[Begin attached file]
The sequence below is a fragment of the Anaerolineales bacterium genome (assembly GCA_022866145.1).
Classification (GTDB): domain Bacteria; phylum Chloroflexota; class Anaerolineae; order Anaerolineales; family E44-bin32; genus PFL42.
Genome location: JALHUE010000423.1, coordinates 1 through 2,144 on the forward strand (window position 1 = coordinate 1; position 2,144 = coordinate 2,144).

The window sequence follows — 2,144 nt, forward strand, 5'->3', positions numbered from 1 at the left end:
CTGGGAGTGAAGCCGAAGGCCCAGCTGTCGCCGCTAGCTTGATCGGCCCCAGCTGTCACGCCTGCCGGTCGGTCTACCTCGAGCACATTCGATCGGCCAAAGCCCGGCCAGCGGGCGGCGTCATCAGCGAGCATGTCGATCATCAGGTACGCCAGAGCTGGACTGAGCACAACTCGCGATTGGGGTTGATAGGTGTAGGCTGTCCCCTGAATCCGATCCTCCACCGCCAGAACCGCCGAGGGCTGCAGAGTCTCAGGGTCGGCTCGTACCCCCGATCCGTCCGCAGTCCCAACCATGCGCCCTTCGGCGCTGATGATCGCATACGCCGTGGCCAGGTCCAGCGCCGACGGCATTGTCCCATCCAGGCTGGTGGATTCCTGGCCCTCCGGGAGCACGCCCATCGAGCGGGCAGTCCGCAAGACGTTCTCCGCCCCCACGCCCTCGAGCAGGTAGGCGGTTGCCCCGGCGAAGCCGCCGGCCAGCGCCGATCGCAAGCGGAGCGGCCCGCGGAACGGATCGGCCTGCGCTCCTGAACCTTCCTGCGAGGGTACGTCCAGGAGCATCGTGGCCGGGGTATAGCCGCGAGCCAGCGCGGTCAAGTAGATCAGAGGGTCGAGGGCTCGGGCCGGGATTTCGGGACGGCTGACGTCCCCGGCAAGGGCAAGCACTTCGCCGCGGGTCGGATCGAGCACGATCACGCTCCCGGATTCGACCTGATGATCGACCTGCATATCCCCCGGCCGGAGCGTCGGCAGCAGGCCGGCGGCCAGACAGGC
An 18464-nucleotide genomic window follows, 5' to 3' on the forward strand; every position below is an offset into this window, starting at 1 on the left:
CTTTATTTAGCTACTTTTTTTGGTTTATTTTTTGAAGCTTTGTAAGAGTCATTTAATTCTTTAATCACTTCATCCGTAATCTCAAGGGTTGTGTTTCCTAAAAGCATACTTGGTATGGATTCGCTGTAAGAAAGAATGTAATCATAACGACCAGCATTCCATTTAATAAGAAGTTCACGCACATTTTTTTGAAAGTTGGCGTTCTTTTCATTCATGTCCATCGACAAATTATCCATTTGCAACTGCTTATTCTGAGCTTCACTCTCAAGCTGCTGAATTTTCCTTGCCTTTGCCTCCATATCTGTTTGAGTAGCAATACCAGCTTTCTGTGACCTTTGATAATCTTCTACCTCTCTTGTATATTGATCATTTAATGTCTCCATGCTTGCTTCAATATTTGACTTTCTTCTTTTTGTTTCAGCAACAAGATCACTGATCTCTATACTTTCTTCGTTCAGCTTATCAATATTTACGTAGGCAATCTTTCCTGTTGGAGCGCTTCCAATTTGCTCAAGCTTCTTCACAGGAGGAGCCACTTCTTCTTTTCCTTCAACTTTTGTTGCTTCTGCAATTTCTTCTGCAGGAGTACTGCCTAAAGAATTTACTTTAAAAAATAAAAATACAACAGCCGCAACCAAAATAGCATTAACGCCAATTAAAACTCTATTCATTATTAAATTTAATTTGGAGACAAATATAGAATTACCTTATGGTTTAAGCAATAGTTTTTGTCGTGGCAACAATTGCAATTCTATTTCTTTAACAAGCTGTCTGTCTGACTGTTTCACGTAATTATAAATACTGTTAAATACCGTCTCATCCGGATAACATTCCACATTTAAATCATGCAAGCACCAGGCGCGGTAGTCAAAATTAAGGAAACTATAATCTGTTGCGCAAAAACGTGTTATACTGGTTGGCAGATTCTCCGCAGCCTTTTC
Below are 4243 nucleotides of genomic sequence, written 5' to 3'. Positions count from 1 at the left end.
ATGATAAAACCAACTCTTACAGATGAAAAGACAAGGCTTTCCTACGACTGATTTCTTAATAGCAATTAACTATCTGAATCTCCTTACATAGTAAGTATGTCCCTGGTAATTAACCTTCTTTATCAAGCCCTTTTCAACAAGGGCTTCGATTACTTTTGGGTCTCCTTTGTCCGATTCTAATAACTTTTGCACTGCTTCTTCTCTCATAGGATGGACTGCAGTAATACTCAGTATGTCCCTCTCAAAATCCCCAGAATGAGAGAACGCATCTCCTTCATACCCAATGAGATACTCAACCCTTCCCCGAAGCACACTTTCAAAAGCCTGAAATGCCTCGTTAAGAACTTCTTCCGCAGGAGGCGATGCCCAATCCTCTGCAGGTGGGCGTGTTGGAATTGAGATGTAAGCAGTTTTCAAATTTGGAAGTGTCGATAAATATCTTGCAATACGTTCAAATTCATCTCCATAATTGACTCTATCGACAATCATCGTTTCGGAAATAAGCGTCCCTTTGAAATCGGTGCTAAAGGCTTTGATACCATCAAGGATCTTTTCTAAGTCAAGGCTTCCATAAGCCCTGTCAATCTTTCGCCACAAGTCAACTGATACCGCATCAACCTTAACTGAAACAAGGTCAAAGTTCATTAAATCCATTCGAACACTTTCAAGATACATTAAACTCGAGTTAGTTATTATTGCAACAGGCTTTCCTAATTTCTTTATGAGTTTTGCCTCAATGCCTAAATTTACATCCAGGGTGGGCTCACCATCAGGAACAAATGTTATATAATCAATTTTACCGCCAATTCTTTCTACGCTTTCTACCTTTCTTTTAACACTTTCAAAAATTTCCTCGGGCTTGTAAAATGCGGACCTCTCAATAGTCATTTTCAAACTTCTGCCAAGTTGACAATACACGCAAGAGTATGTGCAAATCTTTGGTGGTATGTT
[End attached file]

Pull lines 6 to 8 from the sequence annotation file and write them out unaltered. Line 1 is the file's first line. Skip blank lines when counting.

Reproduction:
An 18464-nucleotide genomic window follows, 5' to 3' on the forward strand; every position below is an offset into this window, starting at 1 on the left:
CTTTATTTAGCTACTTTTTTTGGTTTATTTTTTGAAGCTTTGTAAGAGTCATTTAATTCTTTAATCACTTCATCCGTAATCTCAAGGGTTGTGTTTCCTAAAAGCATACTTGGTATGGATTCGCTGTAAGAAAGAATGTAATCATAACGACCAGCATTCCATTTAATAAGAAGTTCACGCACATTTTTTTGAAAGTTGGCGTTCTTTTCATTCATGTCCATCGACAAATTATCCATTTGCAACTGCTTATTCTGAGCTTCACTCTCAAGCTGCTGAATTTTCCTTGCCTTTGCCTCCATATCTGTTTGAGTAGCAATACCAGCTTTCTGTGACCTTTGATAATCTTCTACCTCTCTTGTATATTGATCATTTAATGTCTCCATGCTTGCTTCAATATTTGACTTTCTTCTTTTTGTTTCAGCAACAAGATCACTGATCTCTATACTTTCTTCGTTCAGCTTATCAATATTTACGTAGGCAATCTTTCCTGTTGGAGCGCTTCCAATTTGCTCAAGCTTCTTCACAGGAGGAGCCACTTCTTCTTTTCCTTCAACTTTTGTTGCTTCTGCAATTTCTTCTGCAGGAGTACTGCCTAAAGAATTTACTTTAAAAAATAAAAATACAACAGCCGCAACCAAAATAGCATTAACGCCAATTAAAACTCTATTCATTATTAAATTTAATTTGGAGACAAATATAGAATTACCTTATGGTTTAAGCAATAGTTTTTGTCGTGGCAACAATTGCAATTCTATTTCTTTAACAAGCTGTCTGTCTGACTGTTTCACGTAATTATAAATACTGTTAAATACCGTCTCATCCGGATAACATTCCACATTTAAATCATGCAAGCACCAGGCGCGGTAGTCAAAATTAAGGAAACTATAATCTGTTGCGCAAAAACGTGTTATACTGGTTGGCAGATTCTCCGCAGCCTTTTC
Below are 4243 nucleotides of genomic sequence, written 5' to 3'. Positions count from 1 at the left end.